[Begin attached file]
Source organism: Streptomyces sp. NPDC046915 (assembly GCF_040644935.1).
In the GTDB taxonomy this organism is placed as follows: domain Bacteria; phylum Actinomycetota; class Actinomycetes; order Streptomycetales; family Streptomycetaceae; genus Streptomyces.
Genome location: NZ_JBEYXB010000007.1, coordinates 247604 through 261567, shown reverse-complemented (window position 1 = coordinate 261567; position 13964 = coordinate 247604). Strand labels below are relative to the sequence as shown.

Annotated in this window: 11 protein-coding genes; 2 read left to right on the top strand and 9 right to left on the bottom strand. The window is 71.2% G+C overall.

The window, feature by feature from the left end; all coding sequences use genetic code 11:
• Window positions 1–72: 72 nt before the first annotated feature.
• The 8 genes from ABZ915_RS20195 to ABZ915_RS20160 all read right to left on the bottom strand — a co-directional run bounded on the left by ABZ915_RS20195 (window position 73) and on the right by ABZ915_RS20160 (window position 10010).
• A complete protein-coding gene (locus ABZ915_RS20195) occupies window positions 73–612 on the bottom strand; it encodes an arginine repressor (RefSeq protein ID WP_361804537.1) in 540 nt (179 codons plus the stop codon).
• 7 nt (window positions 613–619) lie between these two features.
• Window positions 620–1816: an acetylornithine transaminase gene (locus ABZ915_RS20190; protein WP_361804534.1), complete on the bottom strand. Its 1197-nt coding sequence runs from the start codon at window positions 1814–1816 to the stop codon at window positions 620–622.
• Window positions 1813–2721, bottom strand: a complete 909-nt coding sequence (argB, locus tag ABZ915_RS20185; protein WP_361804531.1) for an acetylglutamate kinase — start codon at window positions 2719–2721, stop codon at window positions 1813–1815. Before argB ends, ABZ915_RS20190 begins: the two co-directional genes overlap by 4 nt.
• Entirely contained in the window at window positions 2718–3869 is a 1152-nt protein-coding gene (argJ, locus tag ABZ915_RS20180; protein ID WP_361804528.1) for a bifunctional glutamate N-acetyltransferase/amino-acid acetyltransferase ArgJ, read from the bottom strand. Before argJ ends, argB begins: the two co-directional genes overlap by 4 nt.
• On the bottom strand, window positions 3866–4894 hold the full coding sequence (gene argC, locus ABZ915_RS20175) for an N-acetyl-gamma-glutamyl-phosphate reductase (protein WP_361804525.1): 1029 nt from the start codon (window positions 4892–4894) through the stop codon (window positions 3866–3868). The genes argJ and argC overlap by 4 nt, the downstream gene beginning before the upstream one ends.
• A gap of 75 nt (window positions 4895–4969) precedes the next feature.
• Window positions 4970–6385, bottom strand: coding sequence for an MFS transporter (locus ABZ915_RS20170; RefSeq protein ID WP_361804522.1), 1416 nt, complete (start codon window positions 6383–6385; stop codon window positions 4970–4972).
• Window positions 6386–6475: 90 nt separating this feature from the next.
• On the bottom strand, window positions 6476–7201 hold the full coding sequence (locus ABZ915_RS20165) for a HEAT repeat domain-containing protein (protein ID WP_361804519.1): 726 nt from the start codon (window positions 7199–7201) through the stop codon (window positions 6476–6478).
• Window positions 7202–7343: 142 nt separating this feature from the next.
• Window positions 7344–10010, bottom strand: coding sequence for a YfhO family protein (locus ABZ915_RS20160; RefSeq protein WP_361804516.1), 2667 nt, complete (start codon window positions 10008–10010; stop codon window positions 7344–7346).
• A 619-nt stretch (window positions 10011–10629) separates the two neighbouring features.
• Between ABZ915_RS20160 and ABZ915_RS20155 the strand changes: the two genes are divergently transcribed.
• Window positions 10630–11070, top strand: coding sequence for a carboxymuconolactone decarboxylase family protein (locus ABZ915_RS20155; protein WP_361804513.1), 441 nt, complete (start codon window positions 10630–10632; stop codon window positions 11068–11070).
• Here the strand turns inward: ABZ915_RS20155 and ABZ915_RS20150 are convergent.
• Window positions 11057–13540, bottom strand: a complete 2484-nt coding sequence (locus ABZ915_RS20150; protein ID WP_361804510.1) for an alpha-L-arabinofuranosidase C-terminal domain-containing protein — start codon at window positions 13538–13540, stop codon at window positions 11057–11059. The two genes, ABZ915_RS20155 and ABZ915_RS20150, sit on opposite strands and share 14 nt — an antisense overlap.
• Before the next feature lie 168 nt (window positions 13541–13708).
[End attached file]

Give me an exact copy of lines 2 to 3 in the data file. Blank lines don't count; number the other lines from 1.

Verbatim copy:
In the GTDB taxonomy this organism is placed as follows: domain Bacteria; phylum Actinomycetota; class Actinomycetes; order Streptomycetales; family Streptomycetaceae; genus Streptomyces.
Genome location: NZ_JBEYXB010000007.1, coordinates 247604 through 261567, shown reverse-complemented (window position 1 = coordinate 261567; position 13964 = coordinate 247604). Strand labels below are relative to the sequence as shown.